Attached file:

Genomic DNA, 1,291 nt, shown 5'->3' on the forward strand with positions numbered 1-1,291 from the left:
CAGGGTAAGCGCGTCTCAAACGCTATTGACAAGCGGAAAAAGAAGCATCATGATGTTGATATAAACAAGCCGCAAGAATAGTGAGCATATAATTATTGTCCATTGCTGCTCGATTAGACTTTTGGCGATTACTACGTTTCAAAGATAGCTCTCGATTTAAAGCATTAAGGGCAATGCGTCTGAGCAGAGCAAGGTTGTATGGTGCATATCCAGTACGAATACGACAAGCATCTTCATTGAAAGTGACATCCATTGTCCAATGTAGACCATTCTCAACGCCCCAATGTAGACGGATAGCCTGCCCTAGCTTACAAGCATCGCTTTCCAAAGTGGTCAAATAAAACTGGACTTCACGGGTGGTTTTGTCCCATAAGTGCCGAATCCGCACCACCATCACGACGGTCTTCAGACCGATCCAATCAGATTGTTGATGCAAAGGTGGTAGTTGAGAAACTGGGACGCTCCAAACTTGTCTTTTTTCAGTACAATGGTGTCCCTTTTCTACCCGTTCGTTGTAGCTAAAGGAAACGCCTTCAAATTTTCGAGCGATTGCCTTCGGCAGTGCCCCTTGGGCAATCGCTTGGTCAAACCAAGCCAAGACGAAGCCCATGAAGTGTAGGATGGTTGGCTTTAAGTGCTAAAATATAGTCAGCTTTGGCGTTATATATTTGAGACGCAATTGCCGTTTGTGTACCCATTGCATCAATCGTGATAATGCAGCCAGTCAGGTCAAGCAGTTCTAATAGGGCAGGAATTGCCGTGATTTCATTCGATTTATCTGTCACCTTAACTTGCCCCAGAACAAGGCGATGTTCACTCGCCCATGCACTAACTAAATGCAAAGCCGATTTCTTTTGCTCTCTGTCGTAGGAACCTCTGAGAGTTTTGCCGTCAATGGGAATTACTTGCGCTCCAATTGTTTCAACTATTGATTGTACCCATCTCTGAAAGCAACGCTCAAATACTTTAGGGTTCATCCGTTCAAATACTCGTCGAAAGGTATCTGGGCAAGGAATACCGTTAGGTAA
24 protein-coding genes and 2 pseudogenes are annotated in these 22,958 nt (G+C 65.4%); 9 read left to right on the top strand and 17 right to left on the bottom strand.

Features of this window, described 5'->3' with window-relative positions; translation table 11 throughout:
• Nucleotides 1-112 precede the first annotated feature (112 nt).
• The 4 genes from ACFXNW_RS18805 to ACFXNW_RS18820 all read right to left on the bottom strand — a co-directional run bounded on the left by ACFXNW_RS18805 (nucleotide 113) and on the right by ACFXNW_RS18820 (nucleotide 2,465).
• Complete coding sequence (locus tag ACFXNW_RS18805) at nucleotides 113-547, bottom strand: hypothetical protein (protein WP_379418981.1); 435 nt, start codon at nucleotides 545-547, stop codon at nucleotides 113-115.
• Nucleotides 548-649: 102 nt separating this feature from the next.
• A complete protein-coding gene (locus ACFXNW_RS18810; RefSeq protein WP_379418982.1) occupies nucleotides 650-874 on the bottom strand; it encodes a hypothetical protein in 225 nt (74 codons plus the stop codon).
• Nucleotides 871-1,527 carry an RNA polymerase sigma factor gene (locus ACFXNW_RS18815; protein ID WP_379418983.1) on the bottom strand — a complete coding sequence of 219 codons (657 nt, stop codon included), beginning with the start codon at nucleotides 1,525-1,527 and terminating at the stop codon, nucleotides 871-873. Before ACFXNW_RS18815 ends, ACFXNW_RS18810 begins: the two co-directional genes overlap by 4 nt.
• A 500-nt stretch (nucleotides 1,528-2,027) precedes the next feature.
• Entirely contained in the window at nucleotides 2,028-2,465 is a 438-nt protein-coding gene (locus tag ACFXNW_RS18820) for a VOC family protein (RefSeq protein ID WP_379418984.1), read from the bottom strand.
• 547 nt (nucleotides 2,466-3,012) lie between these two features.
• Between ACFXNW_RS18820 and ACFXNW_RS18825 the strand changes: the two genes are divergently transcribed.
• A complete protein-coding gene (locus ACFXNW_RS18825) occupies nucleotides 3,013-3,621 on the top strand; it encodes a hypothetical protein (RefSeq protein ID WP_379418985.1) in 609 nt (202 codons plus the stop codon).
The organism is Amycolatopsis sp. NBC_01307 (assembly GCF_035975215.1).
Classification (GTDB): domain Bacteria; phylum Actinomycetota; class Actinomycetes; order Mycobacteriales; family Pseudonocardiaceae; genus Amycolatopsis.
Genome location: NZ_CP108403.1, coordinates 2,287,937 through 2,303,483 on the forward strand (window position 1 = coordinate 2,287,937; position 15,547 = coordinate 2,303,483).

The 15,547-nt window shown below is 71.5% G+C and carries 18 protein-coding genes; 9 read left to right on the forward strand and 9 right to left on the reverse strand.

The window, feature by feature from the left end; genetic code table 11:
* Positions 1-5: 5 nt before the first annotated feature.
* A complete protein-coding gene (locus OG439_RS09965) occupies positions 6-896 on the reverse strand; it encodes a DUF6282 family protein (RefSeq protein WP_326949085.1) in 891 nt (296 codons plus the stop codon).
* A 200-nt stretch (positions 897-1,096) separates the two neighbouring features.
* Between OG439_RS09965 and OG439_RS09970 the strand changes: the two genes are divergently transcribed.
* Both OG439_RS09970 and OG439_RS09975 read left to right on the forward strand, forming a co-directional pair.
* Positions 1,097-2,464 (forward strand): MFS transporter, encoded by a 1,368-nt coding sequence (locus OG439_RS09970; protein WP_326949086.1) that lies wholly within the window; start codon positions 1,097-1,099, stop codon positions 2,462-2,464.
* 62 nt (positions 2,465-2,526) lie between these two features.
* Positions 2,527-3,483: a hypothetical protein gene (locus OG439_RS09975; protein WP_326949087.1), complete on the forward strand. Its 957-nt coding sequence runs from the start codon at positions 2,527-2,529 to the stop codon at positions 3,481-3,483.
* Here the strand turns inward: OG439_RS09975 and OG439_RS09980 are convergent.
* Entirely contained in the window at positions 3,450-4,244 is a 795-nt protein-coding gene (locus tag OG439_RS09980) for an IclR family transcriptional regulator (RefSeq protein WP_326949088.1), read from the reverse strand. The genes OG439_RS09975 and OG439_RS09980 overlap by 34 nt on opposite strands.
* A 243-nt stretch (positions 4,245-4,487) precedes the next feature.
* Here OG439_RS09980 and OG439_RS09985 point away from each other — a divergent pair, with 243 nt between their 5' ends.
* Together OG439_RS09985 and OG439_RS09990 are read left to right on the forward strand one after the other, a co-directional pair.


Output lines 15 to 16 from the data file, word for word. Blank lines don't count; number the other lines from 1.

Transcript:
• A complete protein-coding gene (locus ACFXNW_RS18825) occupies nucleotides 3,013-3,621 on the top strand; it encodes a hypothetical protein (RefSeq protein ID WP_379418985.1) in 609 nt (202 codons plus the stop codon).
The organism is Amycolatopsis sp. NBC_01307 (assembly GCF_035975215.1).